This approach has applications in industry where solid materials need to be melted.
NASA’s Jet Propulsion Laboratory, Pasadena, California
There is a need to develop an efficient method for processing lunar regolith in support of future missions to colonize the Moon. A system for heating lunar regolith (“moon soil”) using microwaves for processing has been developed. It relies on an enhanced heating effect based on a large temperature gradient forming when a sample of lunar regolith under microwave radiation emits heat from its surface rapidly as the core is melting. Once the core melts, the sample absorbs microwave energy more readily. This molten lunar regolith would then exit the sample tube, and the lunar regolith could then be introduced into molds for forming a desired structure or building block.
The approach can be demonstrated by using a waveguide cavity excited in a TE10n mode. A thin-walled cylindrical quartz or sapphire tube goes vertically entirely through the cavity near a location of maximum electric field. The lunar regolith initially fills the tube. When the TE mode is excited, the sample will begin to heat.
It was previously demonstrated that volumetric microwave heating of an alumina sample will cause a large temperature gradient to be formed within the sample. This gradient arises because the sample is uniformly heated and the sample surface radiates heat away while the energy in the interior takes time to propagate to the surface. The time for this heat to propagate depends on the thermal conductivity of the sample. Since the thermal conductivity of lunar regolith is very low, the gradient produced is expected to be rather large. As the sample heats, the interior will reach the melting point of one or more of the material components of the sample. Once melting occurs, the sample will absorb microwave energy more efficiently. Since the electric field strength is uniform along the axis of the tube, the center of the sample along the entire length of the tube should melt first. By heating this molten region above its melting point, it should flow more easily and exit the waveguide at the bottom of the tube.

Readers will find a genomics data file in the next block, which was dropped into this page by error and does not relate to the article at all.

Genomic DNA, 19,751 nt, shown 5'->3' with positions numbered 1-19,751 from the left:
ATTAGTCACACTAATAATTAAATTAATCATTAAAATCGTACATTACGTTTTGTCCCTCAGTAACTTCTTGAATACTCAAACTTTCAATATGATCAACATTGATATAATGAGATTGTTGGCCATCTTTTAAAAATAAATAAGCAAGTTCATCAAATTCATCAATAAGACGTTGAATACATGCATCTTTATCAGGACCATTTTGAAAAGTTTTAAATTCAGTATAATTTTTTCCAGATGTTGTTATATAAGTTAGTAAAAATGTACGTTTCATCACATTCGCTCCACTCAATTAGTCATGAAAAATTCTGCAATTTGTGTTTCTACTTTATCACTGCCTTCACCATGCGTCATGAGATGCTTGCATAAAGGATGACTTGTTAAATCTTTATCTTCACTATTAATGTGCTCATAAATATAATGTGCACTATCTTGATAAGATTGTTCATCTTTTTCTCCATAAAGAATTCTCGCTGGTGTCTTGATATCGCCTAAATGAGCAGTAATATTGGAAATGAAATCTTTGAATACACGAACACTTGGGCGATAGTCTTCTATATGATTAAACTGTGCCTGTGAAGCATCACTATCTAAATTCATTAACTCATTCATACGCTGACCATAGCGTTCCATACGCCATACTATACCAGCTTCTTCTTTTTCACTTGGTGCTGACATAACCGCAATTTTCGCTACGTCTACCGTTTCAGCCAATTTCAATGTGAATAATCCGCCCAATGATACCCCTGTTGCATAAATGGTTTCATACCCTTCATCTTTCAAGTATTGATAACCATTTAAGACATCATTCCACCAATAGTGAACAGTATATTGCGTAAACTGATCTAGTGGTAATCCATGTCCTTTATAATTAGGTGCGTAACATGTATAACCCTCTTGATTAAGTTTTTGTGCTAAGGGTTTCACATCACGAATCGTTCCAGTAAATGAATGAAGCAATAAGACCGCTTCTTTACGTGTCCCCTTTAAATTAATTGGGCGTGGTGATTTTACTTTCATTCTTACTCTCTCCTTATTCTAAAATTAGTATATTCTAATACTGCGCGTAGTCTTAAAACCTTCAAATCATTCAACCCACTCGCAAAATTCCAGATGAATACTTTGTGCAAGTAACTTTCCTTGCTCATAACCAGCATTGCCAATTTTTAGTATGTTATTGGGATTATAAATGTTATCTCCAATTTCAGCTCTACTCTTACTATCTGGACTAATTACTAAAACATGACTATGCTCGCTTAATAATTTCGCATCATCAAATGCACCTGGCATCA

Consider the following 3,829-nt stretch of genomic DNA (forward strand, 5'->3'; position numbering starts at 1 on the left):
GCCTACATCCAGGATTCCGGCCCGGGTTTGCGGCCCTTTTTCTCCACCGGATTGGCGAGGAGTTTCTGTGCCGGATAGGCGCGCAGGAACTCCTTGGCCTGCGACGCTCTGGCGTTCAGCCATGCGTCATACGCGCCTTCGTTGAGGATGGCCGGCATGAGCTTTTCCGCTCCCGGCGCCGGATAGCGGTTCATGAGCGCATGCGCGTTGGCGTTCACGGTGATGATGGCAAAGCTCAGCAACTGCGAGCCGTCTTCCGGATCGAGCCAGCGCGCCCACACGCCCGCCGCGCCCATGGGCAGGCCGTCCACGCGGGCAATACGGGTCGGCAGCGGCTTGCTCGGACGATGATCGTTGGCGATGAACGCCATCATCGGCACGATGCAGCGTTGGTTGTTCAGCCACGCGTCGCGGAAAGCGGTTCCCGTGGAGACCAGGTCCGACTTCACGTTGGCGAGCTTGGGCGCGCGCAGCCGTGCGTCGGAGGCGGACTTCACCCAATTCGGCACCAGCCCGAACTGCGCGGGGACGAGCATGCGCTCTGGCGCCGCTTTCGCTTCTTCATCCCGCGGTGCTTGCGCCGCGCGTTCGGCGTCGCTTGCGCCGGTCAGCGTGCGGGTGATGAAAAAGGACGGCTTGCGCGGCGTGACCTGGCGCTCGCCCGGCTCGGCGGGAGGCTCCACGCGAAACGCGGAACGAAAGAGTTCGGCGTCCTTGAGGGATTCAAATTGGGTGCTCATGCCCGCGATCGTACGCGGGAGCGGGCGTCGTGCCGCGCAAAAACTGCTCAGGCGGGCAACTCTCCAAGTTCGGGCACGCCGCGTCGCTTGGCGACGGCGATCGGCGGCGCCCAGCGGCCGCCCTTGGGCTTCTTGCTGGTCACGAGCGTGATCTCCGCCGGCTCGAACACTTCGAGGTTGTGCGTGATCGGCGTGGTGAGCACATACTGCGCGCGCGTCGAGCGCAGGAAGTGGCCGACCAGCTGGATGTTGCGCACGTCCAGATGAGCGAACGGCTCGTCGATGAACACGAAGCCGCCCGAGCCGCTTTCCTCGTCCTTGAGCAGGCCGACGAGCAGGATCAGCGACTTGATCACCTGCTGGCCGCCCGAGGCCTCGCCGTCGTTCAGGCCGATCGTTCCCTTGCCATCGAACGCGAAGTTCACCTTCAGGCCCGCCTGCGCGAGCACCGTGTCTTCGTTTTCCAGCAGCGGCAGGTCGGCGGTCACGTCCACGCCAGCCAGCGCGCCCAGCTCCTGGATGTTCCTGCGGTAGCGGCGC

Once the molten regolith begins to flow out of the cavity, it can be placed in any desired shaped mold to build up a structure, layer by layer. It can also be allowed to drop to the ground to form slowly a solid layer that could be the beginning of a road. As the molten sample gradually moves out of the tube, new sample material will be inserted at the top of the tube. One way to practically deploy this 3D microwave system, nicknamed the “Sinterator,” on the lunar surface is to attach it to a leg of the All-Terrain Hex-Limbed Extra-Terrestrial Explorer (ATHLETE) robotic mobility system. The ATHLETE can be used as a precision positioning tool to 3D-print large-scale, in situ structures on planetary surfaces such as the Moon or Mars.
This work was done by Martin B. Barmatz, David E. Steinfeld, and A. Scott Howe of Caltech for NASA’s Jet Propulsion Laboratory. NPO-49271